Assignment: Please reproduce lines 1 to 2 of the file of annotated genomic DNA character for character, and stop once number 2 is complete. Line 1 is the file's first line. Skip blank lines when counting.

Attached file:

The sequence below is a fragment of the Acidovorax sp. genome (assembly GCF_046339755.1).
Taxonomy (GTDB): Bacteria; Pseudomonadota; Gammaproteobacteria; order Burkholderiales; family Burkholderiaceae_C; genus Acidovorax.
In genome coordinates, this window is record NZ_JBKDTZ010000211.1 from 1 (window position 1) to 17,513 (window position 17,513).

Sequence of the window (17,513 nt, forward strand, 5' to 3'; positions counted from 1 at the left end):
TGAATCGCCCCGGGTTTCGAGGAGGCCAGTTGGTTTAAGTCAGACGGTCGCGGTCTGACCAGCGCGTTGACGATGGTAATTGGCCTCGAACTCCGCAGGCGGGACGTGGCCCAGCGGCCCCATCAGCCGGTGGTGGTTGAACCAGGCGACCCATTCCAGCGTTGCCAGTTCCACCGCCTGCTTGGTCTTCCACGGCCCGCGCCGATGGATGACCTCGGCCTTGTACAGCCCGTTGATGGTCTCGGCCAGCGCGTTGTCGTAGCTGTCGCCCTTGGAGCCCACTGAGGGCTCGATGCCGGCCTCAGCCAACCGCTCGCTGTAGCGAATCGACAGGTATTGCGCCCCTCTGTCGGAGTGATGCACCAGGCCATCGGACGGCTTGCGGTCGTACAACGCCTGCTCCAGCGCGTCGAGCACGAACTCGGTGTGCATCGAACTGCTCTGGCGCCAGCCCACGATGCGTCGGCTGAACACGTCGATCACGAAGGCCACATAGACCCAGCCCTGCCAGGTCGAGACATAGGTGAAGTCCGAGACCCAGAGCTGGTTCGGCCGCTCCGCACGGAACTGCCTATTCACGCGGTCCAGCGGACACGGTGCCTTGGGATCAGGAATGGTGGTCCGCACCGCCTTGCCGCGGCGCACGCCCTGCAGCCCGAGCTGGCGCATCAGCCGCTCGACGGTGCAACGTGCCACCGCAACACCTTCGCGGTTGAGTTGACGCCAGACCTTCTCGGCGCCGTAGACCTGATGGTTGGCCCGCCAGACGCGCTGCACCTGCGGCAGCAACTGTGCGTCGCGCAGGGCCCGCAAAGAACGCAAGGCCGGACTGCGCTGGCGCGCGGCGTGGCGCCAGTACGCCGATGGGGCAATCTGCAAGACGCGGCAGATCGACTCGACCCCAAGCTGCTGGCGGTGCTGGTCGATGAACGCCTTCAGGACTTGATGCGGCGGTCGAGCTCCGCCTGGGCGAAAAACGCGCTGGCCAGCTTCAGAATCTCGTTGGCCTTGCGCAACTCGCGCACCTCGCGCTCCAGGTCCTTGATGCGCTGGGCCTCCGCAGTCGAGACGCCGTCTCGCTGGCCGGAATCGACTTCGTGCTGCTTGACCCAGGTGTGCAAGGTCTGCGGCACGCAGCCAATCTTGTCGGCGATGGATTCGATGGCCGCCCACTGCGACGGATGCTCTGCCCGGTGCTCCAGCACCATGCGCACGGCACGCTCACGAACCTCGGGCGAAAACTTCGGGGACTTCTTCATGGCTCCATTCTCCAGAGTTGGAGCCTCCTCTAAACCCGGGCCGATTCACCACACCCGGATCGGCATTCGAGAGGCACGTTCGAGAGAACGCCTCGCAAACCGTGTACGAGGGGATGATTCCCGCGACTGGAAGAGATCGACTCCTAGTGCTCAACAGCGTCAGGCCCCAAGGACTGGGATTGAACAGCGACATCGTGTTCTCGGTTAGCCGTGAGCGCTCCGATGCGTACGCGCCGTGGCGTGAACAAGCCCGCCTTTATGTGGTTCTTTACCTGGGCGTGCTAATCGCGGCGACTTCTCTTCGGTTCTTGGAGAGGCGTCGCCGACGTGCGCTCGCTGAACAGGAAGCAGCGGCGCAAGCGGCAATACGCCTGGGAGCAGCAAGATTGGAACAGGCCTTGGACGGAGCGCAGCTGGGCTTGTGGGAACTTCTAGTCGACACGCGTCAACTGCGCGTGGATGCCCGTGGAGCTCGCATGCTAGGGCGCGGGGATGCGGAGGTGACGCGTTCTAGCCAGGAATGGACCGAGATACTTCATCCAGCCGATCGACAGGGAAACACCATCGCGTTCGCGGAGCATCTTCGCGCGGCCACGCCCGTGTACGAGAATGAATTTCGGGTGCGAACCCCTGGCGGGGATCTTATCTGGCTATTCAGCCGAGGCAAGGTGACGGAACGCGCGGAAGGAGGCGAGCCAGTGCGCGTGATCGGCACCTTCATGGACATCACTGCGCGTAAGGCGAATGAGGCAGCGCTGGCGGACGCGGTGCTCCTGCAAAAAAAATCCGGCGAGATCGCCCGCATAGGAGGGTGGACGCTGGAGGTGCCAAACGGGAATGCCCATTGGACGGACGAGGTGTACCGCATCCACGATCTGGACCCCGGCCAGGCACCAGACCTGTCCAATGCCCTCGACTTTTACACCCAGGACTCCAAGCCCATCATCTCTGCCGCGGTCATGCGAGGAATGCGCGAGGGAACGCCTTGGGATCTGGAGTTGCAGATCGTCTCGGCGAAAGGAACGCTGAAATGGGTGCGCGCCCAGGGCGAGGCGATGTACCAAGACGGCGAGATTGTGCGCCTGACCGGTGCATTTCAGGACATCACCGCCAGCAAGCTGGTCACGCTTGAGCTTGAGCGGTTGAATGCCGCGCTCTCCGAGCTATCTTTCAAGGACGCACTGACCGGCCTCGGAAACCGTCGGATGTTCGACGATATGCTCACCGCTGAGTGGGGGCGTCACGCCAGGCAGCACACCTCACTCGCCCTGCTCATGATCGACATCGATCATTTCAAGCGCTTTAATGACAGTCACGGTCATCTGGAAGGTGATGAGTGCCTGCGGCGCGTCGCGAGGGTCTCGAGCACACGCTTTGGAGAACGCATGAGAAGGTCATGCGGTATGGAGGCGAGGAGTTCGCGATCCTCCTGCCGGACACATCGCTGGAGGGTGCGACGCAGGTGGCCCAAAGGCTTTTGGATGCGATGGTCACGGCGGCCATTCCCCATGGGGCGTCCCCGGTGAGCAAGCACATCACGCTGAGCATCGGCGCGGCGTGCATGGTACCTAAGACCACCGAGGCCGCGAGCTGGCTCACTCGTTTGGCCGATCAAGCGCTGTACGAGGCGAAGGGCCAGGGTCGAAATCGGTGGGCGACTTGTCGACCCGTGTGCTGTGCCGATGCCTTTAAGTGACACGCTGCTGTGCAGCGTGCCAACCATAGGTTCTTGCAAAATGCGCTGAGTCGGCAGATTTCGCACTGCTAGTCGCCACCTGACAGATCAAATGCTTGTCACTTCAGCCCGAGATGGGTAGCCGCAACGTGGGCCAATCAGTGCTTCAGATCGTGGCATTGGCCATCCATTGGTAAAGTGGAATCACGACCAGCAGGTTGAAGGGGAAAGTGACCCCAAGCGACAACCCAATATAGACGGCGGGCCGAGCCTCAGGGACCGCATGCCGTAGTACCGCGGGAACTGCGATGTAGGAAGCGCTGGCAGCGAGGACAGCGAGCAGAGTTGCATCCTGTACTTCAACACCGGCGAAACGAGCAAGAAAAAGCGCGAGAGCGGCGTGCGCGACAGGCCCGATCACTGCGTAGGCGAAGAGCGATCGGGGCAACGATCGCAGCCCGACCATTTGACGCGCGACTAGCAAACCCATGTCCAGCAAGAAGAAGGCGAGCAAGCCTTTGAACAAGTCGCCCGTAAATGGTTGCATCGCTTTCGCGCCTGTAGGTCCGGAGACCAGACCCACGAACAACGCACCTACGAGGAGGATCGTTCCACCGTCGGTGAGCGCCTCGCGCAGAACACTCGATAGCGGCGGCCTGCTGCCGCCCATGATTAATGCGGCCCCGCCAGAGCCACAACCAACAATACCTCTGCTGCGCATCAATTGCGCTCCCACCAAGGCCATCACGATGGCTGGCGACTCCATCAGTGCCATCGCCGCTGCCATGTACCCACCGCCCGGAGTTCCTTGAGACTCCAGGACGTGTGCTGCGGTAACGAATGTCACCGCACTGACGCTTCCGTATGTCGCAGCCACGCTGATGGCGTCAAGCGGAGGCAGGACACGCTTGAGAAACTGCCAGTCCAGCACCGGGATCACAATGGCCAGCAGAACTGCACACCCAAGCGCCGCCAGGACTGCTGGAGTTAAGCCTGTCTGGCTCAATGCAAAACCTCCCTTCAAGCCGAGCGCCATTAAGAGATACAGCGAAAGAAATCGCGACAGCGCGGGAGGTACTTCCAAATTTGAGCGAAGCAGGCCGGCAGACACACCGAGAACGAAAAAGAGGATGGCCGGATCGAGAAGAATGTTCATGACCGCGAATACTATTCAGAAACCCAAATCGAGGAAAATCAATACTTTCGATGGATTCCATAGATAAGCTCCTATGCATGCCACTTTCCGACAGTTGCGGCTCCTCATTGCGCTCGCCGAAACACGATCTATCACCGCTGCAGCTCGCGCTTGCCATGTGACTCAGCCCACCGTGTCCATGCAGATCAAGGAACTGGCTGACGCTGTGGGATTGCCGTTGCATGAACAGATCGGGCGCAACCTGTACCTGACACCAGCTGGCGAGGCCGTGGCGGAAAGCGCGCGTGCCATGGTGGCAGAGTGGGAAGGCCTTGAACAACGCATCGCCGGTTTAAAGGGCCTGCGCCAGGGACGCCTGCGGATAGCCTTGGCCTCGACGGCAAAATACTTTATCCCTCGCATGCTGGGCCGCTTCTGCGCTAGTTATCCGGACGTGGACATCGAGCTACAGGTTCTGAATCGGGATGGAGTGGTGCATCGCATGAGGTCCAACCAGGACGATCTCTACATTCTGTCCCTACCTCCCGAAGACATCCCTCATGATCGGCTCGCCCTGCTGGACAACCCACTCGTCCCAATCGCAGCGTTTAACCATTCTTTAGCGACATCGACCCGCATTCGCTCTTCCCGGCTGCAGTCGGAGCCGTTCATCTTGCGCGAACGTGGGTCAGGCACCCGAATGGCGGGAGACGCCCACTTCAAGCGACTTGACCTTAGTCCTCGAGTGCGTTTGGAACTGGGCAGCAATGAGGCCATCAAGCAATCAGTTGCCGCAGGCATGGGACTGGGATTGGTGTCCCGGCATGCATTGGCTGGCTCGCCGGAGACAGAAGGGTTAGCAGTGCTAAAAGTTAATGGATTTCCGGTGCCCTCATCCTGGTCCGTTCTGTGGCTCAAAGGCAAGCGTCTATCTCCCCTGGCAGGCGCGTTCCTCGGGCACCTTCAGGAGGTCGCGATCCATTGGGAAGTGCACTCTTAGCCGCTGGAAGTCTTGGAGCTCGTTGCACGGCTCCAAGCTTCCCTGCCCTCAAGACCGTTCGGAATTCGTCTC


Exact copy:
The sequence below is a fragment of the Acidovorax sp. genome (assembly GCF_046339755.1).
Taxonomy (GTDB): Bacteria; Pseudomonadota; Gammaproteobacteria; order Burkholderiales; family Burkholderiaceae_C; genus Acidovorax.